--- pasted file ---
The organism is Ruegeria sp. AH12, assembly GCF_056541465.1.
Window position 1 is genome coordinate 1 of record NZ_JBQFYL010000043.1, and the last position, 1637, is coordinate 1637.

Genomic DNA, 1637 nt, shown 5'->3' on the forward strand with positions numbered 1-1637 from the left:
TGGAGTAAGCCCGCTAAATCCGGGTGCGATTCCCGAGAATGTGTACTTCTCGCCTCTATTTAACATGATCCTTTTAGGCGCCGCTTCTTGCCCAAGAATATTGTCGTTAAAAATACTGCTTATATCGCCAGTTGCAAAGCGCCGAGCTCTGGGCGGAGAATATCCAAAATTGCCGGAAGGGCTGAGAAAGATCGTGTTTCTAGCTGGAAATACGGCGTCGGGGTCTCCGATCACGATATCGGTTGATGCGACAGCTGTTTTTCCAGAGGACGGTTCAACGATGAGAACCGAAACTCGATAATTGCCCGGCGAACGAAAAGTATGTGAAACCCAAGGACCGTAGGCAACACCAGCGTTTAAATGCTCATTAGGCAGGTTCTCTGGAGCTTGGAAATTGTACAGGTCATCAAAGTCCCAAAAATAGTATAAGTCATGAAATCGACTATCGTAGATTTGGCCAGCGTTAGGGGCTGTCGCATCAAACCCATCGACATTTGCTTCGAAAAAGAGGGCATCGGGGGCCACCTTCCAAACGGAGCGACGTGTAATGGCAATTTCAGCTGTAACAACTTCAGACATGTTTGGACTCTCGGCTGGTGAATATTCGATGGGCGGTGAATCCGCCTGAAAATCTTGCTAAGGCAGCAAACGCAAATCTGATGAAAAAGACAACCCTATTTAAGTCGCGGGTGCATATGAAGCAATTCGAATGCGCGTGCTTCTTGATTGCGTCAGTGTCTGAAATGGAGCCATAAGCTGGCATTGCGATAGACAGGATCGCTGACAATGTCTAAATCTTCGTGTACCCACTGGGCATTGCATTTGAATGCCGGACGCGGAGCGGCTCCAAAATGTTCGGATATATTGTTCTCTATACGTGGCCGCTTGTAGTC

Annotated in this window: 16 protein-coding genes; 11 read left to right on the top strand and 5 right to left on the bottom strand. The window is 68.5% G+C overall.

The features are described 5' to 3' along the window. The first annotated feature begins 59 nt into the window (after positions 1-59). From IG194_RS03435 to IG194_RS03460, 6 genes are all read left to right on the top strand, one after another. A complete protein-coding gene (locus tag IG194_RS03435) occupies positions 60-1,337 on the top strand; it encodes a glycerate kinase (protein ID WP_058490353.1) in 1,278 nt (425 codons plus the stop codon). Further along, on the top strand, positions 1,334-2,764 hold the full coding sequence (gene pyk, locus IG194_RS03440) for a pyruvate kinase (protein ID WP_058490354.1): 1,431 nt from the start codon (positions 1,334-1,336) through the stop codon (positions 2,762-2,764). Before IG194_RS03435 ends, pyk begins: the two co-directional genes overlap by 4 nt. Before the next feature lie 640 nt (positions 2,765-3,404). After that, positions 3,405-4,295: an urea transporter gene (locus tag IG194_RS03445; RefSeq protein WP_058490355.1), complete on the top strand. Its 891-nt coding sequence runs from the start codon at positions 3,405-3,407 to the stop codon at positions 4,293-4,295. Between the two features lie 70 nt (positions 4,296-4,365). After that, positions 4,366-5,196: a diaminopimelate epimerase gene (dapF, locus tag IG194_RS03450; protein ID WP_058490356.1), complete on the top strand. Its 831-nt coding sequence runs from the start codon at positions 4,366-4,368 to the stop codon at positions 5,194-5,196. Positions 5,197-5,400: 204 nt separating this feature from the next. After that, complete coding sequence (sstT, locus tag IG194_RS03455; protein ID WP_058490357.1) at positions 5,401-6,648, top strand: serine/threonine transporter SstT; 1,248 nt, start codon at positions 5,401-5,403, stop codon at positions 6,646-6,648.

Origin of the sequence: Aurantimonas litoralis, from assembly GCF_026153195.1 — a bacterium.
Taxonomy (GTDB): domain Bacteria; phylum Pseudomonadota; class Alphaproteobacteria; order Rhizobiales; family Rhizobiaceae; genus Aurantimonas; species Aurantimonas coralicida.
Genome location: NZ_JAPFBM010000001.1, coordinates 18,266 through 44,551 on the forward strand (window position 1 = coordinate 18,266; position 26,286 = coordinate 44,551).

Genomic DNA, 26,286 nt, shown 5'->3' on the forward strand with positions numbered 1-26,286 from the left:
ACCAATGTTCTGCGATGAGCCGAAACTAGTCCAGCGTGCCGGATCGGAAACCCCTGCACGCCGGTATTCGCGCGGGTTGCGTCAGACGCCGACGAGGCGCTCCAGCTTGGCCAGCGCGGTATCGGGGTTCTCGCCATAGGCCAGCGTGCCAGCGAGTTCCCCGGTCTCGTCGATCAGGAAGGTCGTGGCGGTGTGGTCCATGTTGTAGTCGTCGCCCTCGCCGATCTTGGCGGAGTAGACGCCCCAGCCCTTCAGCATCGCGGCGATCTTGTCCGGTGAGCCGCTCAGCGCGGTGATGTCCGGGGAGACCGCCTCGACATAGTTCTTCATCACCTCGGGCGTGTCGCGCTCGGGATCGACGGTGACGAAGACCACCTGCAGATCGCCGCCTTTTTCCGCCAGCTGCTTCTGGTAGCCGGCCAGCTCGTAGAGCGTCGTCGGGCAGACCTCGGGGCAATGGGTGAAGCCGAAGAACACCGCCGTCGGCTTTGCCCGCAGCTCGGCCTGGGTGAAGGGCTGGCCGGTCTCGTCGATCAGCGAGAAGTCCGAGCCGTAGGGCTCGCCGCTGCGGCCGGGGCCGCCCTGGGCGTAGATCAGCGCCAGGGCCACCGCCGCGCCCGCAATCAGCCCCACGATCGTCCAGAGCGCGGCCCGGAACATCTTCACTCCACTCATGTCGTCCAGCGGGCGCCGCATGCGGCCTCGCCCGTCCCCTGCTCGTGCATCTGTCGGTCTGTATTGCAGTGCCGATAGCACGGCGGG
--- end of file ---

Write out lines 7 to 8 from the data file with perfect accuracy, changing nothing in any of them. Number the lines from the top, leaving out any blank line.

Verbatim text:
Origin of the sequence: Aurantimonas litoralis, from assembly GCF_026153195.1 — a bacterium.
Taxonomy (GTDB): domain Bacteria; phylum Pseudomonadota; class Alphaproteobacteria; order Rhizobiales; family Rhizobiaceae; genus Aurantimonas; species Aurantimonas coralicida.